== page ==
JOURNAL ARTICLE

Artificial hydration therapy for terminally ill cancer patients: a nurse-education intervention

Akemi Yamagishi, Fukuko Tanaka, Tatsuya Morita
Journal of Pain and Symptom Management 2009, 38 (3): 358-64
19735900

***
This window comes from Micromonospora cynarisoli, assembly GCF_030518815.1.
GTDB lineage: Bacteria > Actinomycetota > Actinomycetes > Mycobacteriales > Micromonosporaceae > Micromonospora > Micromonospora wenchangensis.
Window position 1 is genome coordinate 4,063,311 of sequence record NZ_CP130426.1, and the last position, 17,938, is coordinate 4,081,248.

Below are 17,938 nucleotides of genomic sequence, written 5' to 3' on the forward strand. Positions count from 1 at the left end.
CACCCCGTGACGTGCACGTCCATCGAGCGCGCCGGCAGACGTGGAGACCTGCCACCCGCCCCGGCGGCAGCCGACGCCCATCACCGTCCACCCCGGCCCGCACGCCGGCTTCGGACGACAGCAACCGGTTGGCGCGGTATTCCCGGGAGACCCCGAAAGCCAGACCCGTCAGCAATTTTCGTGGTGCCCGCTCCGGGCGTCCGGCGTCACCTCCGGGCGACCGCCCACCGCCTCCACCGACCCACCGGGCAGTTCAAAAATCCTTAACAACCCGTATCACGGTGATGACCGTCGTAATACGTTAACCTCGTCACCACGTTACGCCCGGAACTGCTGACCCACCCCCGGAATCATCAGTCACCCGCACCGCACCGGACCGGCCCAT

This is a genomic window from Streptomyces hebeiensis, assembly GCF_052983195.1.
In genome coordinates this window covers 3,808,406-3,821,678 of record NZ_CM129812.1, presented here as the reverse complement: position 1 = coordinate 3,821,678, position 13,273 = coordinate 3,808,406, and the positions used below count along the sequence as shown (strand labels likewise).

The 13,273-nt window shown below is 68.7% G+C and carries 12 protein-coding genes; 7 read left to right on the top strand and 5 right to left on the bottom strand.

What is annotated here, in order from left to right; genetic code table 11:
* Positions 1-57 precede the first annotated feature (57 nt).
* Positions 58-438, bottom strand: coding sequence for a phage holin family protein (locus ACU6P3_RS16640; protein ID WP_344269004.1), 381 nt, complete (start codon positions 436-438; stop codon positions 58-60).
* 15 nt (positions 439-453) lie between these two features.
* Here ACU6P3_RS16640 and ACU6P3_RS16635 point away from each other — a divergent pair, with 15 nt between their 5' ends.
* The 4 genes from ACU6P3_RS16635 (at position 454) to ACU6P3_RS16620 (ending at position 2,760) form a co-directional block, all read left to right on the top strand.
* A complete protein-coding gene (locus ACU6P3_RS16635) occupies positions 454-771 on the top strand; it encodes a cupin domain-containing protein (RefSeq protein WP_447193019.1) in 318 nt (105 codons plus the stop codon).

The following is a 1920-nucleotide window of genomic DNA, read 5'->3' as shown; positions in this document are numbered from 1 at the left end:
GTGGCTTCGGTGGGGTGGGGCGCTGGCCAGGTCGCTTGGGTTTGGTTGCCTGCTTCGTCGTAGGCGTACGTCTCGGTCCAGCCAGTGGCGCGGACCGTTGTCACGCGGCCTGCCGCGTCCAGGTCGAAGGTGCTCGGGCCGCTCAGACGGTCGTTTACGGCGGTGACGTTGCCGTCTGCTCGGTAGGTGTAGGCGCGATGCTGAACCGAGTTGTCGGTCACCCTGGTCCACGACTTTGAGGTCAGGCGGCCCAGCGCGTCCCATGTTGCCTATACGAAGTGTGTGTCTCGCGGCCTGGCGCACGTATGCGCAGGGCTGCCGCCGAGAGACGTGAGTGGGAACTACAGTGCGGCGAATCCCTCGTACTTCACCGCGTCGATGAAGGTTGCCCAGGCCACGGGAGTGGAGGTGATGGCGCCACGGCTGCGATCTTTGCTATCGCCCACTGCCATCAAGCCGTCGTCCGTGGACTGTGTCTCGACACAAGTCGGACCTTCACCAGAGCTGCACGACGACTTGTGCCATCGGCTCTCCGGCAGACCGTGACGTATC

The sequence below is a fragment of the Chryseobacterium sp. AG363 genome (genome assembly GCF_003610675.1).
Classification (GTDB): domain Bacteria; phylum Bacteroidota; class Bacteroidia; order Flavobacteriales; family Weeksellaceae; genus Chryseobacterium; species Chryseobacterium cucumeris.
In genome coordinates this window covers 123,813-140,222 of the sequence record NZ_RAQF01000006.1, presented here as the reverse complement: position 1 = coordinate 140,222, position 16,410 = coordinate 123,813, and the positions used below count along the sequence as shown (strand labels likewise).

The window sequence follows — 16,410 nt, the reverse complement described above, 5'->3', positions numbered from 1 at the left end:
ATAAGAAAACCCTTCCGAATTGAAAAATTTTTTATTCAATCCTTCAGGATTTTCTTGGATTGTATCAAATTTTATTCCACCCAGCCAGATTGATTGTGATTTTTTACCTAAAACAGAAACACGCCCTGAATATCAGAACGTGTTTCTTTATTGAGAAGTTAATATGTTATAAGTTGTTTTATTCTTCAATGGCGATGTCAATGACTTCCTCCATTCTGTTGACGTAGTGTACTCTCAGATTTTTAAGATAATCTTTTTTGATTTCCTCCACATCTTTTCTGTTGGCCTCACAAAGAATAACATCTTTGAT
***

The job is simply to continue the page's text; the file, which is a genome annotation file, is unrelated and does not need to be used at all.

The Japanese Society of Palliative Medicine has developed a clinical guideline to minimize the large variation in clinical practice of artificial hydration therapy for terminally ill cancer patients. The primary aim of this preliminary study was to explore the effects of a five-hour interactive workshop based on the guideline of nurses' knowledge, confidence, self-reported practice, and nurse-perceived usefulness. The study was designed as a pre-post anonymous questionnaire survey. The nurses attended a five-hour interactive workshop based on the guideline and were asked to complete a questionnaire before and after the workshop. The outcome measures were: nurses' knowledge (13 items; the total number of correct answers was defined as the Knowledge score), confidence in caring for terminally ill cancer patients with reduced oral intake (a single Likert-type scale from 1="not confident at all" to 7="very confident"), and self-reported practice (nine items assessing the degree to which nurses think they would perform more frequently recommended practices described in the guideline after the workshop). Of the 81 nurses who participated in this workshop, we obtained consent from 76 to complete the questionnaire. The Knowledge score significantly increased after the intervention from 7.7+/-2.3 to 11+/-1.4 (P<0.001), and the Confidence score significantly increased from 3.1+/-1.2 to 3.8+/-1.1 (P<0.001). More than 80% of the nurses reported they would perform six of nine recommended practices after the workshop. The percentages of nurses who evaluated this workshop as "useful" or "very useful" were: 84% (to know the medical indications of artificial hydration therapy), 89% (to know the effects of artificial hydration therapy on patient quality of life and survival), 71% (to know the physiology of appetite loss and cancer cachexia), 83% (to know how to provide nursing care), and 91% (to know ethical principles). Based on these results, it is possible that a five-hour interactive workshop on artificial hydration therapy, based on the clinical guideline of the Japanese Society of Palliative Medicine, improves nurses' knowledge, confidence, and self-reported practices. The workshop was generally perceived as useful for nurses. Nationwide dissemination of the guideline with interactive workshop education for nurses, in combination with physicians, is a promising method for improving the clinical practice of artificial hydration therapy for terminally ill cancer patients.

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